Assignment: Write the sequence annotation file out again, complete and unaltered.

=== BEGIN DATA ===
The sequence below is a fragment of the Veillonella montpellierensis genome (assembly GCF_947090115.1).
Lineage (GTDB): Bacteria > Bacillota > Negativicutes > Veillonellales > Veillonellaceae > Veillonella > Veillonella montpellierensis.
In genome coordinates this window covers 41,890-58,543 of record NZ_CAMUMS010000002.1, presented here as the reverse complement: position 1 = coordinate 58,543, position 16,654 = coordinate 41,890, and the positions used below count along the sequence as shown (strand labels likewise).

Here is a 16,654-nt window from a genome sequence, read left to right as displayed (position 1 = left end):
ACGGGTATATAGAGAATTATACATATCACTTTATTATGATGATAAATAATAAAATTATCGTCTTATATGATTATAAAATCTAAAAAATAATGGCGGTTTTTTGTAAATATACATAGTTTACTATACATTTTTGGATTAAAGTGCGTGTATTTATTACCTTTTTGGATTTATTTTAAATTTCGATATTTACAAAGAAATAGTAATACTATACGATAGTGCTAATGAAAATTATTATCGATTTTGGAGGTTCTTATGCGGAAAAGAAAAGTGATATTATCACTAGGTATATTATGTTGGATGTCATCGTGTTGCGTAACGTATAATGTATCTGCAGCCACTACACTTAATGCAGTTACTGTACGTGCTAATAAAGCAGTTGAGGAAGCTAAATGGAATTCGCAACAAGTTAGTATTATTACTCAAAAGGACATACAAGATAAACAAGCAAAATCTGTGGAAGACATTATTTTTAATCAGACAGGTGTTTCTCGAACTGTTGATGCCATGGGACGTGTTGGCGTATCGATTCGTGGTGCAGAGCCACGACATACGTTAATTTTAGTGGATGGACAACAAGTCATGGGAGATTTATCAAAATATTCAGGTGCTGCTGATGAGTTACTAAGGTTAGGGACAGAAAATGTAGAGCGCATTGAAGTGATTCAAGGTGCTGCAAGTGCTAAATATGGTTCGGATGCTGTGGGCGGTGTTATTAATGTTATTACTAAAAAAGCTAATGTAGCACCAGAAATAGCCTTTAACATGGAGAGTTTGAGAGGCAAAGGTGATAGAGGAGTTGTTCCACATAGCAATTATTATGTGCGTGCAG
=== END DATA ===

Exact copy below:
The sequence below is a fragment of the Veillonella montpellierensis genome (assembly GCF_947090115.1).
Lineage (GTDB): Bacteria > Bacillota > Negativicutes > Veillonellales > Veillonellaceae > Veillonella > Veillonella montpellierensis.
In genome coordinates this window covers 41,890-58,543 of record NZ_CAMUMS010000002.1, presented here as the reverse complement: position 1 = coordinate 58,543, position 16,654 = coordinate 41,890, and the positions used below count along the sequence as shown (strand labels likewise).

Here is a 16,654-nt window from a genome sequence, read left to right as displayed (position 1 = left end):
ACGGGTATATAGAGAATTATACATATCACTTTATTATGATGATAAATAATAAAATTATCGTCTTATATGATTATAAAATCTAAAAAATAATGGCGGTTTTTTGTAAATATACATAGTTTACTATACATTTTTGGATTAAAGTGCGTGTATTTATTACCTTTTTGGATTTATTTTAAATTTCGATATTTACAAAGAAATAGTAATACTATACGATAGTGCTAATGAAAATTATTATCGATTTTGGAGGTTCTTATGCGGAAAAGAAAAGTGATATTATCACTAGGTATATTATGTTGGATGTCATCGTGTTGCGTAACGTATAATGTATCTGCAGCCACTACACTTAATGCAGTTACTGTACGTGCTAATAAAGCAGTTGAGGAAGCTAAATGGAATTCGCAACAAGTTAGTATTATTACTCAAAAGGACATACAAGATAAACAAGCAAAATCTGTGGAAGACATTATTTTTAATCAGACAGGTGTTTCTCGAACTGTTGATGCCATGGGACGTGTTGGCGTATCGATTCGTGGTGCAGAGCCACGACATACGTTAATTTTAGTGGATGGACAACAAGTCATGGGAGATTTATCAAAATATTCAGGTGCTGCTGATGAGTTACTAAGGTTAGGGACAGAAAATGTAGAGCGCATTGAAGTGATTCAAGGTGCTGCAAGTGCTAAATATGGTTCGGATGCTGTGGGCGGTGTTATTAATGTTATTACTAAAAAAGCTAATGTAGCACCAGAAATAGCCTTTAACATGGAGAGTTTGAGAGGCAAAGGTGATAGAGGAGTTGTTCCACATAGCAATTATTATGTGCGTGCAG